7. I Like It When Strangers See Me Run with a Stroller
Maybe our house is a mess, I just ate a whole bag of goldfish, and I just “cleaned” pee off the carpet, but I managed to get myself and my son fully clothed and prepared for a jog. No one sees the other stuff, they see a chick pushing a heavy stroller up a hill. Maybe it motivates them to run. It’s a small victory, but an awesome one. And nothing warms my heart more to see a man or woman pushing a stroller during my route!
6. I Can’t Procrastinate Anymore
Gone are the days where I could put off a lunchtime workout to later that evening, where I would maybe fit in a workout between my romantic dinner with my husband and whatever the heck I did with my hours of free time every evening pre-baby. I have to realize that if I do not fit in a workout now during my lunch break while the baby is with the sitter, or before the unpredictable nap that keeps us locked in the house on weekends, it will probably not happen. A nice change-up to the romantic dinner date with your husband is a romantic jogging date. Not kidding. It’s rejuvenating to see your spouse doing something other than changing diapers and cleaning.
5. Running is a Form of Transportation
Back in the old days, people didn’t use cars to get everywhere. Shocking, I know! So I have tried to use my jog as a way to get places that are nearby. Our son officially thinks the only way to get to the park at this point is by stroller. The look of joy on his face when I awkwardly try to get him, the jogging stroller, and all of his supplies out the front door is pretty awesome. I am lucky to live close enough to a few parks we can jog to. Then I walk back. Slowly.
4. I’ve Stopped Punishing Myself for a Bad Workout
Any exercise is good exercise. Repeat after me. Any exercise is good exercise. Dude. So many factors are working against a mom and “the perfect workout.” Chances are, I just woke up 5 times in the middle of the night, I was folding laundry all morning and my hormones are out of control (there are many more to list, but you get the picture). Getting dressed to workout and moving my body at all is one battle that I have won for the day! And then some days, it just doesn’t happen. And that has to be fine with me, because life and babies are unpredictable. But tomorrow, I will at least put on exercise clothes (see above) when I wake up so that it is one less task to stop me from hitting the pavement.
3. Getting Out of the House is Cathartic
Our son had colic, that issue no parent wants to admit until it has passed because you don’t want to think you have to go through it for any longer and you feel terrible because you can’t help your baby feel better. It went on for four months. It made every single day of maternity leave a nightmare, I’ll be real. I could not “soak up every precious moment” with my infant because he was screaming in my face. Getting outside with him either by myself or with my life-saving mom-pals for a walk kept me semi-sane. Sometimes on those walk/runs, he would calm down or fall asleep. Not always, but somehow crying outside was less stressful than him crying inside our house-prison. And, I felt better because I felt more like my old athletic self (I found it incredibly helpful to do things that reminded me of life before baby). Now, when I feel like my life is teetering on the brink of disaster, I either plop him in the stroller with a graham cracker and hit the road or my husband kindly kicks me out of the house alone so that I can return a new Mom and Wife. Sweaty, happier and more patient.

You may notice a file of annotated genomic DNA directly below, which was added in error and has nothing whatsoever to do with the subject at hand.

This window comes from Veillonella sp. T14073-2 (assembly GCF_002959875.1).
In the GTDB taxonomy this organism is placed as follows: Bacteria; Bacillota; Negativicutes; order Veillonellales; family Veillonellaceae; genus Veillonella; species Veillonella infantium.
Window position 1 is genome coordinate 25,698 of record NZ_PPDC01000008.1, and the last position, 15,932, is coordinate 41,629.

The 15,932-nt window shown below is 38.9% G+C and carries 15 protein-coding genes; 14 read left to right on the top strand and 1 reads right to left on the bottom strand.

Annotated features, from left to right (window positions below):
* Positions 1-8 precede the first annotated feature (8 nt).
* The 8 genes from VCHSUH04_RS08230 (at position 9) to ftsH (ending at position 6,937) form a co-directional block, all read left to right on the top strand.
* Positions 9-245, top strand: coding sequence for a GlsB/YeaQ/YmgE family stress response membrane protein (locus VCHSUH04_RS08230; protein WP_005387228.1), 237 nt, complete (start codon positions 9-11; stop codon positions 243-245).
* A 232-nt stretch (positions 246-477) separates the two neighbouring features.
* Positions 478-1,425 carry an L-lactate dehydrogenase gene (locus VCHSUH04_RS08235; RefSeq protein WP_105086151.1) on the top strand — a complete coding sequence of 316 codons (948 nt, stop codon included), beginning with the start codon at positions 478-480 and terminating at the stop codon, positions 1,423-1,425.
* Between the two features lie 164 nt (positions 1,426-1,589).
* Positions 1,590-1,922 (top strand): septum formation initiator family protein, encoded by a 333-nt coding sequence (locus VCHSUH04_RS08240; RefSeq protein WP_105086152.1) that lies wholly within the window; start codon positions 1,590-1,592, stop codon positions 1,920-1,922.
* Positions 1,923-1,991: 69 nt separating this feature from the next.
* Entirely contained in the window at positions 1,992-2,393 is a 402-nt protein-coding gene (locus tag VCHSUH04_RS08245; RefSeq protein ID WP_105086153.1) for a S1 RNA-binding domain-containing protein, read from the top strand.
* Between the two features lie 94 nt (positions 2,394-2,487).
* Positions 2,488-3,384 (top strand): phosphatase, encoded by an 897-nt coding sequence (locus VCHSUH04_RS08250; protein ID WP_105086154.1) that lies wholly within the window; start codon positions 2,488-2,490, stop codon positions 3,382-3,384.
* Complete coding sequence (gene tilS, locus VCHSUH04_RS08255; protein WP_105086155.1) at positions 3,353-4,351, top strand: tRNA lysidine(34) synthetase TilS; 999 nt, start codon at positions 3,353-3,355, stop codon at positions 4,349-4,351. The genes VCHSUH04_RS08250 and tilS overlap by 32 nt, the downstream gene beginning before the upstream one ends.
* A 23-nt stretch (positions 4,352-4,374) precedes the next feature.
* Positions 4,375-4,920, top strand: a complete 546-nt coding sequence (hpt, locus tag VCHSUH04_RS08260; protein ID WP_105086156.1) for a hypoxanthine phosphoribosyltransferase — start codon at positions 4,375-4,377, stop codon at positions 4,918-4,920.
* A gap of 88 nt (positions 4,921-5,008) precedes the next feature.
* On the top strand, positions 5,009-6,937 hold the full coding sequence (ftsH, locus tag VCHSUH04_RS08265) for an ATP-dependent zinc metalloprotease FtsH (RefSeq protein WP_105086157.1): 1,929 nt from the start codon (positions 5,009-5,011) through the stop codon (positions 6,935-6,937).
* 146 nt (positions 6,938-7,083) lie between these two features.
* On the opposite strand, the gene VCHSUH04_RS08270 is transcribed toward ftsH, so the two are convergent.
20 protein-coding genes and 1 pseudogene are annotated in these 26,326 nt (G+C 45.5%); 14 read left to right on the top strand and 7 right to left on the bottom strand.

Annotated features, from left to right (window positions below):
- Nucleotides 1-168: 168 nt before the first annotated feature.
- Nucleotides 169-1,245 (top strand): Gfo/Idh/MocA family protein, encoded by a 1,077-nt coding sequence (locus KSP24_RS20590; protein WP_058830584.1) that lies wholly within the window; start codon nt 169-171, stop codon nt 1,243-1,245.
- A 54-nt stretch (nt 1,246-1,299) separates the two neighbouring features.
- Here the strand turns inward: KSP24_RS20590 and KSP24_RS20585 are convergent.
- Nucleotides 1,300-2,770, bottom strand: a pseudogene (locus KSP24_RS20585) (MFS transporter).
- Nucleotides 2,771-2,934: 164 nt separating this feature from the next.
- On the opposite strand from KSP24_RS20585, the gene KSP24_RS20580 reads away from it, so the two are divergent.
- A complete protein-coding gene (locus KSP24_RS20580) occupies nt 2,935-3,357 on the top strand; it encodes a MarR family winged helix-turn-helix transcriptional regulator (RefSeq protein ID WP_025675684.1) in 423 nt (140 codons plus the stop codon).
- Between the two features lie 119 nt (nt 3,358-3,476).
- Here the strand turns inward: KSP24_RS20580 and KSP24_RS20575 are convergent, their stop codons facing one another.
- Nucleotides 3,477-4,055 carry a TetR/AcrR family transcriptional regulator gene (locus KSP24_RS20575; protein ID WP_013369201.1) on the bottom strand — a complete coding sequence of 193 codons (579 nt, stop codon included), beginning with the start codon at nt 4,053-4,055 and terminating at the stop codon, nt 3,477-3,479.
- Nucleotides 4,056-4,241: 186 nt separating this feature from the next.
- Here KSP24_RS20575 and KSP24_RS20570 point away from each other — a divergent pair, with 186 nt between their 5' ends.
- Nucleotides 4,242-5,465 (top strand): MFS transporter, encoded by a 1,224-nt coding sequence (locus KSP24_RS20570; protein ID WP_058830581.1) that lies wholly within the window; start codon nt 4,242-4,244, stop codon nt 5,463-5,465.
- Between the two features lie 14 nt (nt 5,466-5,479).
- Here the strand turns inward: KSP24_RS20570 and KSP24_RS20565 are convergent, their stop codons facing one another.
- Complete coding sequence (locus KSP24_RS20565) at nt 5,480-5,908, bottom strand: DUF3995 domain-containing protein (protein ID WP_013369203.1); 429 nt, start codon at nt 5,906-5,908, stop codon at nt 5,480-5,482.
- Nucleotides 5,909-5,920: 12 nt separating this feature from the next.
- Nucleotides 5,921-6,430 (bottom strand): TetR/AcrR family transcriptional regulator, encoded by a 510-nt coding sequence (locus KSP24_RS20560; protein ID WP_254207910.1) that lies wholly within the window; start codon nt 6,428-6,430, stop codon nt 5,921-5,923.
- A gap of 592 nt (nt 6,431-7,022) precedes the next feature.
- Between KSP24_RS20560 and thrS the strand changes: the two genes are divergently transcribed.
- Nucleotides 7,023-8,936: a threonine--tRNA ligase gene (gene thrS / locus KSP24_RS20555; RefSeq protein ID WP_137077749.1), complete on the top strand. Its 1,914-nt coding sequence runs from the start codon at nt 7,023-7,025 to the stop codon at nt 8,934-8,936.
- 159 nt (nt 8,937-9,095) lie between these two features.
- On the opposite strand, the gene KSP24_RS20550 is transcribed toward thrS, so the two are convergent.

2. I Embrace Any Form of Motivation
I have this weird (and extremely effective) fantasy I envision when my run is not going well. I imagine my future grandchild (I told you it’s weird) cheering me on at the end of a 5k or 10k race. They have a sign they made with finger paint. And their friend says, “Your Grandma is hot!” And they say, “I want to run like Grandma someday!” I say it’s okay to embrace whatever helps you get a better workout.
1. It’s Not Just Me Anymore
I’m going to get a little deep, just real quick. When we first found out I was pregnant, I realized that I would never be alone for one second for the next nine months. This realization was a bit intimidating, but also strangely motivational. There was a little tiny person inside my body depending on me for nourishment and now a little person depends on my body to do things like holding, hugging, feeding and playing. Exercise isn’t just about me anymore. It’s about taking care of my body so that I am able to do everything I need and want to do as a mother, a wife and a friend.
Thank you for reading. I’d love to hear if any of this rings true for you or if you have any tips or revelations about parenting exercise!
Here at Young Wifey’s Blog, I’d like to start a guest post series. In the past, I’ve written guest posts for other blogs and I figured it was my time to include the voices of women. I’d like to start the series by having talented, smart, and beautiful women share something that is dear to them. Many of these women don’t have a blog of their own and I wanted to create a chance for them to share their thoughts, ideas, and opinions. Whether it’s a talent, skill, or personal experience, it’s amazing what we learn through and from others. It’s important for women to remember to take time to support one another.
Women of the world, this series is created to celebrate you!
There will be a link at the top of Young Wifey’s Blog that will take you directly to the guest blog series index.